Tesla booked its largest ever quarterly loss of $671.1 million in the third quarter, adding more bad news to the worsening delays of Model 3 production.
Tesla sinks deeper into the red, as it recorded a $336 million loss in the second quarter. With losses piling up and the Model 3 still not rolling off the assembly line like clockwork, Tesla CEO Elon Musk may want to keep the panic button close.
Tesla Model 3 Production Delay
One of Tesla’s goals with the production of the Model 3 was to ramp up the rate to 5,000 vehicles every week by the end of the year. That goal has now been lost, with the rate now being targeted by the end of the first quarter of 2018 due to bottlenecks in the manufacturing process.
The main challenges that Tesla has faced for Model 3 production include the new battery that it is building for the mass-market electric vehicle. An issue with a subcontractor, along with several other problems, has forced Tesla to start from scratch in certain areas.
“We had to rewrite all of the software from scratch,” Musk said, adding that Tesla has rebuilt around 20 to 30 man years of software over a span of four weeks for the Model 3’s battery module. For all intents and purposes, the Model 3 was still deep in “production hell.”
When Musk was asked when Model 3 production is now expected to reach 10,000 vehicles every week, the Tesla CEO refused to state a timeline. That figure is what many analysts believe is they key milestone that will signal the turn to profitability for the Model 3.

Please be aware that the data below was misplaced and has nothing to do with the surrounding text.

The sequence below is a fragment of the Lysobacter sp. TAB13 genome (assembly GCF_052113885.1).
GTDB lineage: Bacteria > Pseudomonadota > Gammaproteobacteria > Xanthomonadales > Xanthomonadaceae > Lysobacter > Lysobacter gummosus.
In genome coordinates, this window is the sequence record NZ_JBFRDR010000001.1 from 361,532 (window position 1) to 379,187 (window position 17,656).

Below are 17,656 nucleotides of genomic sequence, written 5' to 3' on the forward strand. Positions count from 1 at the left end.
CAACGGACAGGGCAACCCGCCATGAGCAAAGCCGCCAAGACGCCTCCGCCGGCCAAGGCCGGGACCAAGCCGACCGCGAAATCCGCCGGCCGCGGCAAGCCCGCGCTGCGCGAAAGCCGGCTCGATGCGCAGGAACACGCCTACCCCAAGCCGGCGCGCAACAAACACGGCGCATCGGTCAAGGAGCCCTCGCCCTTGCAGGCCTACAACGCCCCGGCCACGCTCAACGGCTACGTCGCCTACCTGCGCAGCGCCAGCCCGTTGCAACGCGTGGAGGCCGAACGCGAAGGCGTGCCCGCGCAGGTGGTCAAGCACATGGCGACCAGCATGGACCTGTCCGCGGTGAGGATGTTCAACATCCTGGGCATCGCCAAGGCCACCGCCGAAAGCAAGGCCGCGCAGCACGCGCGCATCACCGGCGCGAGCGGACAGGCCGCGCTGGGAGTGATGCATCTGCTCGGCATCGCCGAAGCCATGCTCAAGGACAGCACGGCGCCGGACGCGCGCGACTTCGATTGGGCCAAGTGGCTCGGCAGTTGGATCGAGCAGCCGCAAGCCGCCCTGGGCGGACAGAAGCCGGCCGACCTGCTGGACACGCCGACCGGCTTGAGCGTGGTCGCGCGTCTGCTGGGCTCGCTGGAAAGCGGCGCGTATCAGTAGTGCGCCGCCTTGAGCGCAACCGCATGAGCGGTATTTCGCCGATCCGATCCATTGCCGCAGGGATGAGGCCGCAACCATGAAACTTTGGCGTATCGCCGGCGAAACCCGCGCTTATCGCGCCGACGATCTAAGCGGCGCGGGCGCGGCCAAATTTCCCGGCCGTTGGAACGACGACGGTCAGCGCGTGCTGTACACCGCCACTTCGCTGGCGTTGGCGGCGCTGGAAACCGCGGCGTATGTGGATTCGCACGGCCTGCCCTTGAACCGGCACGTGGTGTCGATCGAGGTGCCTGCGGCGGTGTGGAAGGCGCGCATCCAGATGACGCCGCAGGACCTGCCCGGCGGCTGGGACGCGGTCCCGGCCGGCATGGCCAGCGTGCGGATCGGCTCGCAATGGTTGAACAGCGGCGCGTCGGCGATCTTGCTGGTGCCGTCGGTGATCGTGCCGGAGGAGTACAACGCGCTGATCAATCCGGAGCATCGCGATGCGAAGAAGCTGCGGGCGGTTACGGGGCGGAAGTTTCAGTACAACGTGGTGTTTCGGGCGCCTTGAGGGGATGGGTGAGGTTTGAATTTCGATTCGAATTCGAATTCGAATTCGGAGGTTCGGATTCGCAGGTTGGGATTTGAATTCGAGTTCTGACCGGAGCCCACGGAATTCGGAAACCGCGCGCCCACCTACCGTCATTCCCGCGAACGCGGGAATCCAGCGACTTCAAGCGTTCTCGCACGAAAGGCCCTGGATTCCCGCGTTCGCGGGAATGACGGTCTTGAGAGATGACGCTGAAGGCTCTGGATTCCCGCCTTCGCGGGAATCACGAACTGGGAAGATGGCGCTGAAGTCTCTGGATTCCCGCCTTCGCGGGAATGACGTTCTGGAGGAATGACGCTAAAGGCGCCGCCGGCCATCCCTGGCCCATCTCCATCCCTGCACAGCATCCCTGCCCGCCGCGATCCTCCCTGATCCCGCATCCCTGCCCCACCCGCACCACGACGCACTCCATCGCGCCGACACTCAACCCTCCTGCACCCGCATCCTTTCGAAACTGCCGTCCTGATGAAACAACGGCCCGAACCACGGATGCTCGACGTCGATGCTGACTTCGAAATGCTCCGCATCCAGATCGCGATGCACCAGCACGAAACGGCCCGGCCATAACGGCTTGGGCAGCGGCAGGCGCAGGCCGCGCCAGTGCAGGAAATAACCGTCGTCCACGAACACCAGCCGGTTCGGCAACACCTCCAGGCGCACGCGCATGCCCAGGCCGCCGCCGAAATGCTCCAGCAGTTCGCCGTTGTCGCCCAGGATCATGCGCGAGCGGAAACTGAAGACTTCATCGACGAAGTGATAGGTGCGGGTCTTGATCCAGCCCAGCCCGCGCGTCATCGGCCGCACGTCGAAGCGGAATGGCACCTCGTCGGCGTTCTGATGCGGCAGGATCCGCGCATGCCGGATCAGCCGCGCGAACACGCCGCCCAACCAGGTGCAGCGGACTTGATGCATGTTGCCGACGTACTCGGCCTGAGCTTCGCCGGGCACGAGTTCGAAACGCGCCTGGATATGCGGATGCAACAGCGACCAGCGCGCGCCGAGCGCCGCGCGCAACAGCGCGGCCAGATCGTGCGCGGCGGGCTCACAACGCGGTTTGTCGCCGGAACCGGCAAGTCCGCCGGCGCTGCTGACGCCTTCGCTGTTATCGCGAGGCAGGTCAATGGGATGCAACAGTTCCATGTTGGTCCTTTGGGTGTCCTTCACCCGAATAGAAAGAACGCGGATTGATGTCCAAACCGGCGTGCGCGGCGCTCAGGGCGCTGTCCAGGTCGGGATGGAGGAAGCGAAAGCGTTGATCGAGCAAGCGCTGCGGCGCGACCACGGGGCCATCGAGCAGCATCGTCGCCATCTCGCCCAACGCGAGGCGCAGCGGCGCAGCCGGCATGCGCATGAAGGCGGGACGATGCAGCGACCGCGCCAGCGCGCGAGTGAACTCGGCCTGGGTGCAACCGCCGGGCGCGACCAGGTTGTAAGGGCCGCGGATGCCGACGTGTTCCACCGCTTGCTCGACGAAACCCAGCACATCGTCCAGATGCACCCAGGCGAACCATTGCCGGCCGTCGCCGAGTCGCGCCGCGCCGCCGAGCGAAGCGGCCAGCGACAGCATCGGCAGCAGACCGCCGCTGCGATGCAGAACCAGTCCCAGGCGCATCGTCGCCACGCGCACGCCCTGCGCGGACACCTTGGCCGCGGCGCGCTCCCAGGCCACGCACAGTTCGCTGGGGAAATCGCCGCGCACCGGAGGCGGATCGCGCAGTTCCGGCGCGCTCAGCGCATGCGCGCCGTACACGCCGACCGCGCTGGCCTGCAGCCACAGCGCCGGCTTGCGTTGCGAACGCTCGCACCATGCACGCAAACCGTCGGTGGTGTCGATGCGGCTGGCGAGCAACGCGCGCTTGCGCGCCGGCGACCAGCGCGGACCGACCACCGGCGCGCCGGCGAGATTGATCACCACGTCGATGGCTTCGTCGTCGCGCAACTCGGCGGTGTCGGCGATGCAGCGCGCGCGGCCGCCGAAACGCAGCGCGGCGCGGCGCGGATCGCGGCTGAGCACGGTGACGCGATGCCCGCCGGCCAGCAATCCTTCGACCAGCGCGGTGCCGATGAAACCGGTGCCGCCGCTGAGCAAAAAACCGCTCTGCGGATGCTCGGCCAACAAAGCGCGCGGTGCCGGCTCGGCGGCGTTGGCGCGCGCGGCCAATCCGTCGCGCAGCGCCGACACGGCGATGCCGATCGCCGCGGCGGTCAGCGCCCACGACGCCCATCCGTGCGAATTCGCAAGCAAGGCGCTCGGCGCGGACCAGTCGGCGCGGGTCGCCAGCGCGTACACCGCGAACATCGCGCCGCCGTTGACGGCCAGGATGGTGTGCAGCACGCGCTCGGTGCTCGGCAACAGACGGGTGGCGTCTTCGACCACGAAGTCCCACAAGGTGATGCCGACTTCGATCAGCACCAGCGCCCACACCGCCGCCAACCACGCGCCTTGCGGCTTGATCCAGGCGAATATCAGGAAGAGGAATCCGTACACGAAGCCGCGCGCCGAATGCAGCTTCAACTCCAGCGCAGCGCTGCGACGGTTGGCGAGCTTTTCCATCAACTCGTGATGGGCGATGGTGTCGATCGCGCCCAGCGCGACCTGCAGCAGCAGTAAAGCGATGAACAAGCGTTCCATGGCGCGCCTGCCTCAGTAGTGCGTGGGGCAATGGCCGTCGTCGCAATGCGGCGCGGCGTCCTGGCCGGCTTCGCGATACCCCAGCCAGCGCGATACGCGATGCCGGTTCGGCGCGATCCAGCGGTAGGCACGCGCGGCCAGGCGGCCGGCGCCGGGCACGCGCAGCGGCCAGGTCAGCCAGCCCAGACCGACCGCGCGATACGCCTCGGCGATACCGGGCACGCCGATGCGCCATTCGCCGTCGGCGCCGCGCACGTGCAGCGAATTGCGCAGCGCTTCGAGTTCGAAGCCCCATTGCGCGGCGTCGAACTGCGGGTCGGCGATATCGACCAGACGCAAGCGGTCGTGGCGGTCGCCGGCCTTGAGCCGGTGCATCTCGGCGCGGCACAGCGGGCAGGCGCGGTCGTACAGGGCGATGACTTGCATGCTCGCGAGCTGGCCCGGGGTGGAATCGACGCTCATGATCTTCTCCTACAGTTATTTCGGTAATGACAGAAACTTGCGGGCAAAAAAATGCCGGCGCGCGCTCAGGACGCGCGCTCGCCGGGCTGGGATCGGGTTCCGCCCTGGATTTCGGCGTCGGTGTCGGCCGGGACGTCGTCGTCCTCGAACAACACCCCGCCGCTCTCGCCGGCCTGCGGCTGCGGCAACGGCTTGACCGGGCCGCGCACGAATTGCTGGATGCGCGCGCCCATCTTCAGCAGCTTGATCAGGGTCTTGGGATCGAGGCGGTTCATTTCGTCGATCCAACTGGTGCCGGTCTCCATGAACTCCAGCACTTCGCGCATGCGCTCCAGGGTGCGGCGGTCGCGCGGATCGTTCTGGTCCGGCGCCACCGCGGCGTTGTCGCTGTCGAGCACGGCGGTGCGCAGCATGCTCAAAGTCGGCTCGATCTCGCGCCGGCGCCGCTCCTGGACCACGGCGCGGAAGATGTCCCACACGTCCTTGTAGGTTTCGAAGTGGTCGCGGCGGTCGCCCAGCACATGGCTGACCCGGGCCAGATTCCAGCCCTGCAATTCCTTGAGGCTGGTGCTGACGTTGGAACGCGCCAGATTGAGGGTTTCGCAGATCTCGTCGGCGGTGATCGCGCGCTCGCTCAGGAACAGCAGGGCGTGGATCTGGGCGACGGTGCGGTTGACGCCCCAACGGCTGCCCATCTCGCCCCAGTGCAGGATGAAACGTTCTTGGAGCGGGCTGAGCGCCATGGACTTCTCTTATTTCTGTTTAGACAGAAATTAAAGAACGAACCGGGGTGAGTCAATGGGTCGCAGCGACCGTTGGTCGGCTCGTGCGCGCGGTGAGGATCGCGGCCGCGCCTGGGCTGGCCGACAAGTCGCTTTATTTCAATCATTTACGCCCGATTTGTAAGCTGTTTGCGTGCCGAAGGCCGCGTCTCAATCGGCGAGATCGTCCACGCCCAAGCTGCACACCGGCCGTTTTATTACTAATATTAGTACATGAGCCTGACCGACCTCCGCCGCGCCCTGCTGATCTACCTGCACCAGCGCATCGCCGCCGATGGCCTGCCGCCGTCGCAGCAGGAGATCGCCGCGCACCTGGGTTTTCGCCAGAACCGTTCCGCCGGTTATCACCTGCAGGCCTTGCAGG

Can Tesla Bounce Back?
Profitability, however, is becoming even more elusive for Tesla. For the third quarter, the company’s $671.1 million loss is the biggest that it has ever recorded for a three-month period, and it brings Tesla’s total loss for the first nine months of the year to $1.66 billion.
If Tesla wants to have a shot at profitability, it needs to figure out the Model 3’s production, and it needs to do so quickly.
It would be easy to blame the bottlenecks and the delays of Model 3 production to a variety of factors, including hundreds of Tesla workers fired, but Musk has taken full responsibility for the problems.
“At the end of the day, everything is our fault — and my fault first of all,” Musk said. Investors and customers, however, may be looking for something else beyond ownership of mistakes at this point.